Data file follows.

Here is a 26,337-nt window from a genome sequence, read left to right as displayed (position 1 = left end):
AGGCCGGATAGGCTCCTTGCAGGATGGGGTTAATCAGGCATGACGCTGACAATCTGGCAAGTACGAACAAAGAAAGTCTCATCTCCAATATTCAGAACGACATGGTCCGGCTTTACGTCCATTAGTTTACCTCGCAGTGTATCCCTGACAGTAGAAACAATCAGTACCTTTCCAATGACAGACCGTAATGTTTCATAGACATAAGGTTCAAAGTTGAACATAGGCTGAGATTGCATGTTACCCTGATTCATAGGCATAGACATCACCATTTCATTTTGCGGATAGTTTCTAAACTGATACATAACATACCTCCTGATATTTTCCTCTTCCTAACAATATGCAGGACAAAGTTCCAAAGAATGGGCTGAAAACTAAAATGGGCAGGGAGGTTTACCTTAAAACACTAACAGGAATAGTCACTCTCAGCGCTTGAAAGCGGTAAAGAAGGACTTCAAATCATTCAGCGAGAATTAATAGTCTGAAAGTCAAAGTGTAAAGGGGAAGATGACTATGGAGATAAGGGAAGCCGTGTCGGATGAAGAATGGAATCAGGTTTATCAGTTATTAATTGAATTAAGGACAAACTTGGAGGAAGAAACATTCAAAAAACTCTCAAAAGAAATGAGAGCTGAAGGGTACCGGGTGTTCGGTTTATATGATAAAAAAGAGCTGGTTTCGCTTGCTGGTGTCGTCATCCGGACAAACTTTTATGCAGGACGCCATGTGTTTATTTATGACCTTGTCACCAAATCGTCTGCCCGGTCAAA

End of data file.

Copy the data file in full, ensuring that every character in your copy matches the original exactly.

Here is a 26,337-nt window from a genome sequence, read left to right as displayed (position 1 = left end):
AGGCCGGATAGGCTCCTTGCAGGATGGGGTTAATCAGGCATGACGCTGACAATCTGGCAAGTACGAACAAAGAAAGTCTCATCTCCAATATTCAGAACGACATGGTCCGGCTTTACGTCCATTAGTTTACCTCGCAGTGTATCCCTGACAGTAGAAACAATCAGTACCTTTCCAATGACAGACCGTAATGTTTCATAGACATAAGGTTCAAAGTTGAACATAGGCTGAGATTGCATGTTACCCTGATTCATAGGCATAGACATCACCATTTCATTTTGCGGATAGTTTCTAAACTGATACATAACATACCTCCTGATATTTTCCTCTTCCTAACAATATGCAGGACAAAGTTCCAAAGAATGGGCTGAAAACTAAAATGGGCAGGGAGGTTTACCTTAAAACACTAACAGGAATAGTCACTCTCAGCGCTTGAAAGCGGTAAAGAAGGACTTCAAATCATTCAGCGAGAATTAATAGTCTGAAAGTCAAAGTGTAAAGGGGAAGATGACTATGGAGATAAGGGAAGCCGTGTCGGATGAAGAATGGAATCAGGTTTATCAGTTATTAATTGAATTAAGGACAAACTTGGAGGAAGAAACATTCAAAAAACTCTCAAAAGAAATGAGAGCTGAAGGGTACCGGGTGTTCGGTTTATATGATAAAAAAGAGCTGGTTTCGCTTGCTGGTGTCGTCATCCGGACAAACTTTTATGCAGGACGCCATGTGTTTATTTATGACCTTGTCACCAAATCGTCTGCCCGGTCAAA